WHAT ARE THE ODDS? The death of Bob Martin, the Dean of Las Vegas Oddsmakers, saddens anyone with memories of the way it once was in the Valley of Dollars.
In the Land of Gambling, Bob Martin was a gambler. The fact that he was bright, well educated, well read and very friendly was a plus to his character.
Nearly everyone knew that the quarterback was going to ride the bench on a certain weekend. Bob knew why. And in his friendly fashion, hed polish up the story to make the quarterback not look so bad.
For years, Bob Martin was my neighbor and my friend. He was also my angel. When I was stuck for a story to write, Bob was always available. All the years we lived in the same neighborhood, I can count on one hand the times I ever saw him outdoors. Bob spent morning, noon and night in his home reading newspapers and more newspapers. Bobs unique reading habits kept him a step above everyone else when it came to information. I never met anyone who knew what was going on better than him.
Bob Martin had a fancy for news people. It probably had a lot to do with the fact that he was graduated from New York University with a degree in journalism. As far as I know, he never spent a day in the business. He loved it dearly, but it ran second to his main love: gambling. He crunched his knowledge in his personal Mix Master and added a twist or two of his own experiences. The results? The best odds ever written.
When Bob took a stand, he couldnt be swayed. When he was wrong, he was wrong. Bring on the next proposition.
By the end of the 1980s, Las Vegas began to change. Betting on events took a back seat to the slots. When the government pounded on Bob to give up names of gamblers, Bob stood tallest. He did a stretch of time in prison in California for being a stand-up guy. His friends went to visit him every week in a long limousine loaded with goodies from Villa dEste or one of his many favorite Jewish delis.
In his early days, he met up with Jackie and Michael Gaughan and later Harry Gordon. Their names were golden in the gaming business. They all loved Bob Martin. When Harry Gordon had him working for him at Churchill Downs racebook, a tiny gambling parlor for the "in" crowd, Martin blossomed.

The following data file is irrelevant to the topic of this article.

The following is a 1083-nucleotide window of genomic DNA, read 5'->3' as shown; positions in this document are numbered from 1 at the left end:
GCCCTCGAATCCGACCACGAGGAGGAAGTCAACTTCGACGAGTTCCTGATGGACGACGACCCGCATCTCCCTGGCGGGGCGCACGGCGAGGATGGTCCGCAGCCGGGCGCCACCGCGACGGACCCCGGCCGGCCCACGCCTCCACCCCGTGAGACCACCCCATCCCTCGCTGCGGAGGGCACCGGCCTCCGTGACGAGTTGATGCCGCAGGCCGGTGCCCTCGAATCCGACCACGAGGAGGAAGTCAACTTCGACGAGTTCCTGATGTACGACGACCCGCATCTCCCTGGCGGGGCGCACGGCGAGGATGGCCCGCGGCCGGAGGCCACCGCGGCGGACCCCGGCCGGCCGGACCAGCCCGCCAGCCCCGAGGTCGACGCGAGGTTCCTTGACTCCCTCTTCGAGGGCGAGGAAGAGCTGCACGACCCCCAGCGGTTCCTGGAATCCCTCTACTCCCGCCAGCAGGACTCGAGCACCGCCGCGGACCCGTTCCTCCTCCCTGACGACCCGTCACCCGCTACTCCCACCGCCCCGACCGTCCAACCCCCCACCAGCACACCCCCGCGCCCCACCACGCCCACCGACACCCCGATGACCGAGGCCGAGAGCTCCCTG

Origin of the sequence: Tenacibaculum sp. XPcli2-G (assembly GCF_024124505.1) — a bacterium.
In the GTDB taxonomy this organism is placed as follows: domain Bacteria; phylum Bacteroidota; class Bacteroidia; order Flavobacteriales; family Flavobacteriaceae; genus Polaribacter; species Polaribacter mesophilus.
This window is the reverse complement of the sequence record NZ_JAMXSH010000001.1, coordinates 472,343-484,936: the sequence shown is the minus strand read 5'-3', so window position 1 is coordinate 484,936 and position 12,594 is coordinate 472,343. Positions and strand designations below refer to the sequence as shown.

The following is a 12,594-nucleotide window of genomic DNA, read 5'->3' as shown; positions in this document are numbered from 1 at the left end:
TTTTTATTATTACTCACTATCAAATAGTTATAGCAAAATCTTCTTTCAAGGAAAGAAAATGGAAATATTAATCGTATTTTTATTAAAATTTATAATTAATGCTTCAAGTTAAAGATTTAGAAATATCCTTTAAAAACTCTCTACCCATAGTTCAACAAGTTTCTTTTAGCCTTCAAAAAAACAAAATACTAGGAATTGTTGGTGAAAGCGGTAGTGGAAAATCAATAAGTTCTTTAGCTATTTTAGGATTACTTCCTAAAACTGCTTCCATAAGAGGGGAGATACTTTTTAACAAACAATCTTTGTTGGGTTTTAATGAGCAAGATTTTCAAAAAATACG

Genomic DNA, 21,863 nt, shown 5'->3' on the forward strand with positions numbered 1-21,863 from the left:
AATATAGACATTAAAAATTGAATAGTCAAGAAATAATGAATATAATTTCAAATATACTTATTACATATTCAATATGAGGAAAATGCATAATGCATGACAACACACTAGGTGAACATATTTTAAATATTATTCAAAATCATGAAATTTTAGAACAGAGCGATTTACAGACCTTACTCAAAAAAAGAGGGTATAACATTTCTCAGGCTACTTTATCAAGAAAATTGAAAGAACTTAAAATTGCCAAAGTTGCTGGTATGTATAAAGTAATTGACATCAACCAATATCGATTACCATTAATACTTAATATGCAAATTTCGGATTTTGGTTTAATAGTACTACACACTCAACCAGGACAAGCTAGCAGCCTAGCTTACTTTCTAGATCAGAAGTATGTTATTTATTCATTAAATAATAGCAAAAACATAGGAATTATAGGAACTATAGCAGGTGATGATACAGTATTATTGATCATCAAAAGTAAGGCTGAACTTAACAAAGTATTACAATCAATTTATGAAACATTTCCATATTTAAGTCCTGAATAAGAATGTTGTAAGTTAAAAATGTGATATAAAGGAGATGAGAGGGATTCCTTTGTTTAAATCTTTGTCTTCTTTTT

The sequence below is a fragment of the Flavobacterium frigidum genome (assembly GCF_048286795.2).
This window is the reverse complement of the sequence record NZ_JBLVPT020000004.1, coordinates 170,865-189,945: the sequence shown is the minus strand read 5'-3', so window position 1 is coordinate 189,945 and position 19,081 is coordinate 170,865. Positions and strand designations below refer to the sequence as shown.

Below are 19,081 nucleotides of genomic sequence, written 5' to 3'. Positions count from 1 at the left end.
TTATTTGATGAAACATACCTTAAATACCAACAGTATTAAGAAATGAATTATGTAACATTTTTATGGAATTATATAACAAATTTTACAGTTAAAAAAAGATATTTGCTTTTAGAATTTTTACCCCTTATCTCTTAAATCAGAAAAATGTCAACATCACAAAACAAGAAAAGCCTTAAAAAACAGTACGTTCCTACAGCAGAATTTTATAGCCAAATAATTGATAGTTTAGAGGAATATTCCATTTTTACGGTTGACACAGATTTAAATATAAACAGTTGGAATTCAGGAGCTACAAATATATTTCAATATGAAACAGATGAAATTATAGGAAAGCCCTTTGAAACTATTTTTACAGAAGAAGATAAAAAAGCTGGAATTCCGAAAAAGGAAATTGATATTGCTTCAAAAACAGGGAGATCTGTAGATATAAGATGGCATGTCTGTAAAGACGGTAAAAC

Its not easy keeping friends in the gambling business. That didnt apply to Bob Martin. He identified with the bettors, and they identified with him.
One of his many friends, Scotty Schettler, a veteran bookmaker who also worked for Harry Gordon, has a great story.
"Bob had a habit. Every Saturday one of his pals, a taxi driver by the name of Sergeant, would have a standing order. He would go to a nearby Jewish deli and buy 75 egg salad sandwiches. As ordered by Bob, Sarge would then drive to Jaspers (Tower of Pizza) to buy 75 steak sandwiches. Shortly before noon, the cab would pull up in front of Churchill Downs. By then, little bettors and big bettors would be lined up some of them hotel owners clamoring for the sandwiches to come.
"It was a sight to behold. There were guys betting thousands of dollars on the outcome of a game and they couldnt wait to get a free sandwich from Bob Martin."
A funeral service was held at Palm Mortuary on Monday. Following the service, family and friends gathered at The Orleans, where groceries were waiting compliments of Michael Gaughan and Jack Franzi.
Faces in the crowd although worn by age were mainly those of gamblers from the old days.
Bob is survived by his wife, Carlotta; daughter, Stacey St. Claire; son, Bill Kilgore; grandchildren, nieces and in-laws.
Cancer was the villain. Although he suffered with a heart condition since 1992, the Big C was the real villain. His family was at his side when he signed off.
"My father was my best friend," Stacey told me over the weekend. "He was very devoted to his family and made sure we were all well-cared for. I will miss him dearly."